Modern App and Snap Assist:
Every app in Windows 10 can be dynamically resized in a window. That includes modern apps, so unlike in Windows 8 - where modern apps can only run full screen or snapped next to one other app - you can run as many as you like simultaneously in Windows 10.
A new Snap Assist feature means up to four apps can be snapped per screen. This has the potential to be a killer productivity app - true multitasking on a single screen without the hassle of manually resizing apps so they fit without wasting any precious pixels.
Even better, snap a document to one side or one quarter of the screen, and Snap Assist will display other running apps which you can snap to another area on the screen, and this continues until the screen is full. The feature is intended to save you the hassle of Alt-tabbing through all your open apps to arrange a desktop.
Task View and Virtual Desktops:
When you click the Task View button, you get a new version of the thumbnails you get in Windows 8 (or 8.1) when you press Alt-Tab.
However, this is yet another useful and visual productivity enhancer: Task View allows you to create a kind of multi-monitor setup within a single monitor. It's basically the virtual desktops which Mac users have enjoyed for years.
As with previous versions of Windows you can use Alt-Tab to quickly shuffle between windows. When you click the new Task View button there's an Add desktop button in the bottom-right corner. On each desktop you can snap apps or run them in whatever size windows you like. So you could keep your email and web browser on one Desktop that you hide away when you are working on an Excel spreadsheet. This indeed is an awesome feature which is going to drive Windows user to shift from Windows 8 to Windows 10.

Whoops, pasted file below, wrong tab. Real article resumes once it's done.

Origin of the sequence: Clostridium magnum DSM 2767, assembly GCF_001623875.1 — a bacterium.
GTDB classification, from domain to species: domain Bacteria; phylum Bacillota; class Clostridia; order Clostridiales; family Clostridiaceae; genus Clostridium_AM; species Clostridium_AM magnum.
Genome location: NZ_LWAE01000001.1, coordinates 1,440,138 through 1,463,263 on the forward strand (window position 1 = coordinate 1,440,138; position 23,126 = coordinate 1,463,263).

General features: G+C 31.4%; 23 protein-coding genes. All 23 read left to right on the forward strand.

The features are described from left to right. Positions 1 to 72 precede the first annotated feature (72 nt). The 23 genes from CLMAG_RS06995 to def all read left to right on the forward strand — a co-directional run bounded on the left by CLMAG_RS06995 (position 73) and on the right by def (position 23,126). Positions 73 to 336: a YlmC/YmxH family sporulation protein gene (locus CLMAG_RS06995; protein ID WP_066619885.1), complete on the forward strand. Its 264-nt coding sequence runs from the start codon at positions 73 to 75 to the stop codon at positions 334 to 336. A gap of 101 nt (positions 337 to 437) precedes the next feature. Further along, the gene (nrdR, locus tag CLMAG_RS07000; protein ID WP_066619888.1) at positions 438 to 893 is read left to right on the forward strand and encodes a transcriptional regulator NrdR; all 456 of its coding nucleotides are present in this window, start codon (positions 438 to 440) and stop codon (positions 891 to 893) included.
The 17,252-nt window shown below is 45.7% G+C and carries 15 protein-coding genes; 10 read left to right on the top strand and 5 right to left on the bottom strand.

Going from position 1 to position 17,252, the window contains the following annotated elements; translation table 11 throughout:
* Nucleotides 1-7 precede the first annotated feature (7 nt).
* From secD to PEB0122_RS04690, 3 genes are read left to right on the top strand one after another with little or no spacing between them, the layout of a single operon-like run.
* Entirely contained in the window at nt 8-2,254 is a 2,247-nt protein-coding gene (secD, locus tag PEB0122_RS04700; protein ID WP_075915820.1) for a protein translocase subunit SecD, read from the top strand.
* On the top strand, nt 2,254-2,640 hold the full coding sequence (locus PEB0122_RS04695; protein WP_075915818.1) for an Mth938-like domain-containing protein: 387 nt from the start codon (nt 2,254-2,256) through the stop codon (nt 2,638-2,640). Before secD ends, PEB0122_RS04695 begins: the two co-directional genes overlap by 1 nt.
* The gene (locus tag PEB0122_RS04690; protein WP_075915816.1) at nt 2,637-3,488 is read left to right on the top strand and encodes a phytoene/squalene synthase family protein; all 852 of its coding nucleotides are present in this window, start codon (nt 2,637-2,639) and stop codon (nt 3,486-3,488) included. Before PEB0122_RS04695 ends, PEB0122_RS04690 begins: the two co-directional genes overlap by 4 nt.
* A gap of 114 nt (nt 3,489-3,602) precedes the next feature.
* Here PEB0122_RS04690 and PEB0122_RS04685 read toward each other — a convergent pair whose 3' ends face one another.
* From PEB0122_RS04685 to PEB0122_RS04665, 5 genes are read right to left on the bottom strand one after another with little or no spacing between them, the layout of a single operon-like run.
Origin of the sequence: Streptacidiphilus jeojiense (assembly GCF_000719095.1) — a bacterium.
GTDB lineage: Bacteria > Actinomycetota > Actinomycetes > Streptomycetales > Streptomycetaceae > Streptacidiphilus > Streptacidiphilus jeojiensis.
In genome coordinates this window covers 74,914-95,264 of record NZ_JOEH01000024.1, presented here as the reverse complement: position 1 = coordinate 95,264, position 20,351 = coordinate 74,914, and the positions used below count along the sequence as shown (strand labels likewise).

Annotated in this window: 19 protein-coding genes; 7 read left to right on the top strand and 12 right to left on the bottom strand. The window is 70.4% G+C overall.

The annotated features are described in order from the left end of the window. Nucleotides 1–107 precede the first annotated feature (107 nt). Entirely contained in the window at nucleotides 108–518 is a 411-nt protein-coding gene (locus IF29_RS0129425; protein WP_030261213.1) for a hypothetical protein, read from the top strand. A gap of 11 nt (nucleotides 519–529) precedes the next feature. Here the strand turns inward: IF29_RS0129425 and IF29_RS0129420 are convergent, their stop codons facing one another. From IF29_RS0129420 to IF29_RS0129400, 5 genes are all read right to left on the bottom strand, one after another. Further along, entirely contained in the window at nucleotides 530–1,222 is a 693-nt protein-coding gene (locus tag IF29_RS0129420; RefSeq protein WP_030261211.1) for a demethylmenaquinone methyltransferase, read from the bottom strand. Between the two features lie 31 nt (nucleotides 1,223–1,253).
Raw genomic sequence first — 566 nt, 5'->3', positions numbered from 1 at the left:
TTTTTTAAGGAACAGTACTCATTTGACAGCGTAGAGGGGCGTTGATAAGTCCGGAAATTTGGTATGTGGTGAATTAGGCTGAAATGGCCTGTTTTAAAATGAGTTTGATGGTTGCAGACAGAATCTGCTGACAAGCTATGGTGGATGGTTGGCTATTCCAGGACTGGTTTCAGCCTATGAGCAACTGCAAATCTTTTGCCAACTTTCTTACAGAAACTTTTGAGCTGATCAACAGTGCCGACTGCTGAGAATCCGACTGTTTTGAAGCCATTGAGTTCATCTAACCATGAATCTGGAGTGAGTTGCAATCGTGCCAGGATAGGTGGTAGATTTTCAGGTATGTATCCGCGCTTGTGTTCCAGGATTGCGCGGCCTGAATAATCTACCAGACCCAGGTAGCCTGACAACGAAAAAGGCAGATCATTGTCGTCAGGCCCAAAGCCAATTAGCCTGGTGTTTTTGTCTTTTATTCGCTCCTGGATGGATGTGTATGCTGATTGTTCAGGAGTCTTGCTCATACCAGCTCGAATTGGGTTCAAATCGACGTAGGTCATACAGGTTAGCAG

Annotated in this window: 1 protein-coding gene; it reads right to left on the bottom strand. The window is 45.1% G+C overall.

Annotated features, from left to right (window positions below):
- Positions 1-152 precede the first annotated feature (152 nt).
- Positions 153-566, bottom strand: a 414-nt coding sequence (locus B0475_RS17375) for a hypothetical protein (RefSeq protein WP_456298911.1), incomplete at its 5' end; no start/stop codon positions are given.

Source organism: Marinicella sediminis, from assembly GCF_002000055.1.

Finally Microsoft is attempting to make use of the awesomeness that is Xbox, within the dreary world of Windows. Whereas Windows 8 users can install an Xbox app on to Windows PCs, it really doesn't offer much of the true Xbox experience. In Windows 10 Microsoft aims to change that.
With Xbox on Windows 10, Microsoft is attempting to bring into Windows 10 the best features from Xbox Live and the Xbox console. Windows 10 comes with its own built-in Xbox app, offering a unified view of your games, the activity of your friends, and your own gaming activities. Windows 10 also bakes in Xbox Live, so that the more than 50 million Xbox Live members can connect across multiple devices in new ways.
Plus, you'll be able to stream games from an Xbox One to your Windows 10 tablet (such as the Surface 3 Pro below), laptop or PC: a literal game changer. And a massive improvement over Windows 8.
Longer Support and Security:
Another key reason for getting the latest edition of Windows is Microsoft will support it for longer than both Windows 7 and Windows 8.
While both Windows 7 and Windows 8 do a pretty good job of keeping users secure, Windows 10 is in no way behind them. Instead it is more secure and stable than Windows 8.
Therefore if we conclude, then Windows 8 despite being a pretty decent OS underneath does not stand strong in front of Windows 10. Windows 10 is certainly a step in the right direction. If you're eligible for the free upgrade, there's really no reason not to get it. It's a harder decision if you have to pay. For some, it will make more sense to buy a new laptop, PC or tablet with Windows 10 already installed, the choice is all yours.